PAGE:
The limited audit is a form of annual financial statement auditing tailor-made for the Swiss SME environment. It ensures the transparency and credibility of financial reporting, taking into account the requirements of small and medium-sized enterprises.
- SMEs with total assets of less than CHF 20 million, sales of less than CHF 40 million and fewer than 250 employees are legally required to have a limited audit of their annual financial statements carried out. Micro-companies with up to ten employees can choose to forgo auditing.
- In a limited audit, the auditor uses a clearly defined but limited range of audit tools (surveys and analytical validations) to identify material errors in the annual financial statements.
- Given these limited audit instruments, which are defined by the law, the auditor cannot guarantee that the annual financial statements are completely free of errors.
- Moreover, a limited audit is neither a forensic nor a compliance audit. A limited audit does not address the risk of fraudulent actions and other breaches of the law any more than the company’s internal control system does.
- Nevertheless, the auditor is able to conclude with reasonable assurance that the annual financial statements do not contain errors. A limited audit thus enhances the credibility and transparency of financial reporting and gives the company assurance before the annual financial statements are presented to shareholders and the tax authorities.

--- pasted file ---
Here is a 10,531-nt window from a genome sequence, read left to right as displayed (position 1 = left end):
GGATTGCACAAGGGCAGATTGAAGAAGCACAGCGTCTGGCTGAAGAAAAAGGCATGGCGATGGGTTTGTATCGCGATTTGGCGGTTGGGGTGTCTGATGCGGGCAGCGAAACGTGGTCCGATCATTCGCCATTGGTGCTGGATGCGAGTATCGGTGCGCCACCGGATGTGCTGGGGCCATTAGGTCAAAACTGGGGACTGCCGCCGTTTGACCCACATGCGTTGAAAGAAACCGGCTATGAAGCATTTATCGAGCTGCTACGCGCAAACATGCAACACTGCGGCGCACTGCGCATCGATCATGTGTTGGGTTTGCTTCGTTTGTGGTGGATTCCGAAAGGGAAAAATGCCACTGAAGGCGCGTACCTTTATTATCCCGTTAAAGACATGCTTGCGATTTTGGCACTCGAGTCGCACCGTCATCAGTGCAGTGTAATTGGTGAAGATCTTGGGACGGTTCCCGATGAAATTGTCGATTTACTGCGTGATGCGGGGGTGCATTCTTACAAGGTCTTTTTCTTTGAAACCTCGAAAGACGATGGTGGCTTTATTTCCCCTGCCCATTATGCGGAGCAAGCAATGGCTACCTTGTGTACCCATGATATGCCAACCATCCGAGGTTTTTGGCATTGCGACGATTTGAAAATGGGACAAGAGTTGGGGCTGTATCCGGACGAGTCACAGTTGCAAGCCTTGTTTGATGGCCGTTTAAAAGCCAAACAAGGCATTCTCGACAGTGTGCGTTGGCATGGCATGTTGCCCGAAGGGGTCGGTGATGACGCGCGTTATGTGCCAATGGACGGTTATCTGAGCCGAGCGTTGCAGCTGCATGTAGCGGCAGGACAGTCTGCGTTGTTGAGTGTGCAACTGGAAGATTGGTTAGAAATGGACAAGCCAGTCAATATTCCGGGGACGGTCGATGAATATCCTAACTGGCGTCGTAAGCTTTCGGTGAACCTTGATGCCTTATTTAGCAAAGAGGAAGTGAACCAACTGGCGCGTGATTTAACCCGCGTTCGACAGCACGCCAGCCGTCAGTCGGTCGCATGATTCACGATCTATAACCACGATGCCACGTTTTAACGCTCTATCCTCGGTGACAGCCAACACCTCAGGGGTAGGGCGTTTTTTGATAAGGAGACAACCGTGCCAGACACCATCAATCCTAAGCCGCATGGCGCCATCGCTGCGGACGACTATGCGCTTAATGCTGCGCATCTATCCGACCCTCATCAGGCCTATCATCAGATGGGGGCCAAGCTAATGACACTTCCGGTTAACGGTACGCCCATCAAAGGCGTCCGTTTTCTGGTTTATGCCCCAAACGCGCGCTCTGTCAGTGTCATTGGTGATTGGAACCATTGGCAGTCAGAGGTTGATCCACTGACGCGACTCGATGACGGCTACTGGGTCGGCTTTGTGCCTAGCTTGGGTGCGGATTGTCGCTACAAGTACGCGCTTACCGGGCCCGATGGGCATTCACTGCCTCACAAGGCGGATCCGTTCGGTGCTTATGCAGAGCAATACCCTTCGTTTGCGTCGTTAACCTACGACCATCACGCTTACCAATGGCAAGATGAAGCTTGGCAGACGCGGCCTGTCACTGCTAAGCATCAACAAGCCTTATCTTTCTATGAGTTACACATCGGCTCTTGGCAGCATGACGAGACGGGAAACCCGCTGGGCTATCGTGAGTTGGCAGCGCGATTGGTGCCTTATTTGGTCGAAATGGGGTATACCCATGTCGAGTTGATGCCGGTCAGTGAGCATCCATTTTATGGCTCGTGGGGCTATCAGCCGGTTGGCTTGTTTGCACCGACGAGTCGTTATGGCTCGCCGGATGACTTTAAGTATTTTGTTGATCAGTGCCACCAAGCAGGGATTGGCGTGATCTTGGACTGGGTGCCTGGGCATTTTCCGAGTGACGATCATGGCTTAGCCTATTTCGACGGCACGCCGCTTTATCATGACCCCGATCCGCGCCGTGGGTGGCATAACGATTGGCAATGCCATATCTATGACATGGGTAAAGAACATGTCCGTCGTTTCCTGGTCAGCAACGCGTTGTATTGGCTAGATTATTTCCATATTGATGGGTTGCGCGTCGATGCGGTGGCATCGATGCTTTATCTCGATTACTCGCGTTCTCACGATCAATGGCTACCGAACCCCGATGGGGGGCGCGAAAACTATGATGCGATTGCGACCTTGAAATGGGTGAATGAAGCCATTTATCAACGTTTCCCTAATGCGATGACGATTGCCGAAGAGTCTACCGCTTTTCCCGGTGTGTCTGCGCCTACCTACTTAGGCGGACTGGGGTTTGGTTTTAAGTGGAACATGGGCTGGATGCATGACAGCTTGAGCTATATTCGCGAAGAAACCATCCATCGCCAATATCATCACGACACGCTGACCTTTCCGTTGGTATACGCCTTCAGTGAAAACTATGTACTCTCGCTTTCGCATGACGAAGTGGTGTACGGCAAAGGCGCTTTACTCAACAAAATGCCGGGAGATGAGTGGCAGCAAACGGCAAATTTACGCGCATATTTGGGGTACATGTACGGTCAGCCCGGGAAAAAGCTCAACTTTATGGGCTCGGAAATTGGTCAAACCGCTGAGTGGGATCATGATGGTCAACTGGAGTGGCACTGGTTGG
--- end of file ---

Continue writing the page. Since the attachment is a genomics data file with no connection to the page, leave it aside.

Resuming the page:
- Furthermore, a limited audit means the company’s accounting and valuation decisions are critically examined by an external party. This gives a positive signal to lenders and investors.
- The existence of a statutory auditor reduces the risk of insolvency by enhancing the quality of a company’s financial management.
Reliability of financial reporting as an important (public) asset
Financial reporting is an important corporate management and communication tool. In the segment of public companies and organisations of public interest, annual and group financial statements should give stakeholders insight into the entity’s financial position, results of operations and cash flows. Smaller organisations and SMEs in particular have fewer external stakeholder groups. But reliable and credible financial reporting is just as essential for them, whether for the purpose of profit distributions or as the mandatory basis for taxation of profits.
General audit requirement as a tool for ensuring reliable financial reporting
In order to ensure the reliability and credibility of financial reporting, lawmakers have provided for a general audit requirement.
In so doing, the lawmakers have shown prudence and staggered the audit requirement. The annual and/or group financial statements of economically significant companies, public companies and groups must undergo an ordinary audit.
However, SMEs can choose to undergo a limited audit. Micro-companies can even forgo an audit of their annual financial statements. Ultimately, this means that only around 20% of Swiss companies currently have their annual financial statements audited.